Here I notice that Curtis Martin is selected as the best back available at 4.06, but I could actually wait another round to take him. I selected this combination at random, but another similar combination (RB-WR-QB-WR-RB-TE) uses Curtis Martin in the 5th, which lets you upgrade Jimmy Smith (166 pts) with Darrell Jackson (178 pts). Keep in mind that EVERY combination is listed, and you can sort to find the strongest combination.


QB (1.05) - Daunte Culpepper (ADP: 2.06, 398 pts)
TE (2.06) - Tony Gonzalez (ADP: 3.09, 149 pts)
RB (3.05) - Brian Westbrook (ADP: 4.01, 194 pts)
RB (4.06) - Curtis Martin (ADP: 5.05, 178 pts)
WR (5.05) - Jimmy Smith (ADP: 6.02, 166 pts)
WR (6.06) - Isaac Bruce (ADP: 8.03, 146 pts)
Total: 1231 pts :(

I expected this to be a pretty poor strategy, and the numbers back me up. About the only good thing to say here is that you could wait another round on Isaac Bruce. However, 3 of the top 4 picks are stretching atleast 1 whole round (based on ADP).


One thing that this type of analysis does is exploit value players. This year, for example, Brett Favre appears FREQUENTLY in the top strategies because he is the 6th ranked QB (by projected points) whose ADP ranks him as the 10th or 11th QB. Alge Crumpler is another player whose projected points far outweighs his ADP rank. He, too, appears frequently in the top strategies.

For me personally, I use this tool more to point out flawed draft strategies than I do as a roadmap for a successful one. For example, a strategy that starts out WR-WR (Stud WR?) may have a very limited upside. In the analysis I performed above, the top strategy scored 1361 pts, and the best strategy that employed WR-WR topped out at 1303 pts (I had to scroll a ways down to find it too).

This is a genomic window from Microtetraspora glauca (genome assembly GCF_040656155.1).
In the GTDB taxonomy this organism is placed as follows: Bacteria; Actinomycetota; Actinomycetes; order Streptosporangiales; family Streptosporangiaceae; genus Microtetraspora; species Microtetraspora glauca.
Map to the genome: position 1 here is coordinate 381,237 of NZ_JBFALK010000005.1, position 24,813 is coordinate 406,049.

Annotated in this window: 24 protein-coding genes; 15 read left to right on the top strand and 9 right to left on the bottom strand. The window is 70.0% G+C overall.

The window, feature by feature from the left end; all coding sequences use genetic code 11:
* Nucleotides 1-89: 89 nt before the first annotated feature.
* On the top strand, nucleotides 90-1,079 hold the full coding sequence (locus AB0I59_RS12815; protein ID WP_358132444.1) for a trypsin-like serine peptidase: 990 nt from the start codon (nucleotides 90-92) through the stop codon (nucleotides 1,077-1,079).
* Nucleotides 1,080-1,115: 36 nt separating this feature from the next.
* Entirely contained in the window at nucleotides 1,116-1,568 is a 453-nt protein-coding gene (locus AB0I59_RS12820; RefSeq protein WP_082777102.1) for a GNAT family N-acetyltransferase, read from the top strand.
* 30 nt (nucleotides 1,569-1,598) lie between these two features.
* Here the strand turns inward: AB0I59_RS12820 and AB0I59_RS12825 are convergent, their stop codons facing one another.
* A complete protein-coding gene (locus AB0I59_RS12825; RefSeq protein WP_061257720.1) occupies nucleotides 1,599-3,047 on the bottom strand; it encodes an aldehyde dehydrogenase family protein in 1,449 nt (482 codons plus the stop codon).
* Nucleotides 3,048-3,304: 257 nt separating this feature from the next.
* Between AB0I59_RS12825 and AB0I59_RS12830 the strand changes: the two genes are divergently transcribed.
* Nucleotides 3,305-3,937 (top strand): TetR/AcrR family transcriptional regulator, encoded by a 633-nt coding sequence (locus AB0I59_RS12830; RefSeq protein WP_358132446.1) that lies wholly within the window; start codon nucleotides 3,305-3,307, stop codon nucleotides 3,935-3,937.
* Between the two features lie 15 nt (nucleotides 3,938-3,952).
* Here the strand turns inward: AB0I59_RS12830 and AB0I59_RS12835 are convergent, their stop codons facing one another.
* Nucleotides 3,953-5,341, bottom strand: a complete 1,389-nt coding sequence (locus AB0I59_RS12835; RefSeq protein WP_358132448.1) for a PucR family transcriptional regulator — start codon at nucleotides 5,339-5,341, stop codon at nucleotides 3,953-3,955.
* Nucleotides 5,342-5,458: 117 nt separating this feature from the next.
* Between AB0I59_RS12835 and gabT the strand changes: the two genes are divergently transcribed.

Where you draft also has a lot to do with optimal strategies, because different players will be available to you with each pick. In my above analysis, the 1.01 pick HIGHLY favored going RB-RB in the first rounds. The top score here was 1453 pts, and the first non RB-RB strategy topped out at 1415 pts. From the 1.10 spot, however, selecting a WR with one of the first 2 picks didn't have nearly the impact as it would from the 1.01 spot.

Another cool by-product of this tool is that you can take traded picks or custom draft orders into account. Although my example used a serpentine-style draft, you could set up some mock trades you are thinking of making to see how your strategies are impacted. For example, if you are thinking of trading into 2 picks in the 3rd round (and losing a 4th rounder), you could set up your draft board that way, and run the analysis to see how it will impact your roster. The tool uses your actual draft picks, not a set order. If you have a keeper assigned to your 4th rounder, for example, that pick will not be used in the analysis (since it is already filled).

When you double-click on a particular strategy, you can see the players used to create the strategy. You are also shown the player (same position) that the average drafter would have taken. You can see where you are getting the most value. For example you can get Brett Favre (351 pts) in the 7th or 8th round, while the average drafter would be taking Trent Green (320 pts) or Tom Brady (301 pts). All this value adds up to the most optimal strategies.

This is by no means a perfect tool, and I'm constantly looking to improve it. You might think it's a bunch of B.S., but I ask that you check it out and see for yourself what it does. I'm always looking for ways to improve, so any suggestions are very welcome.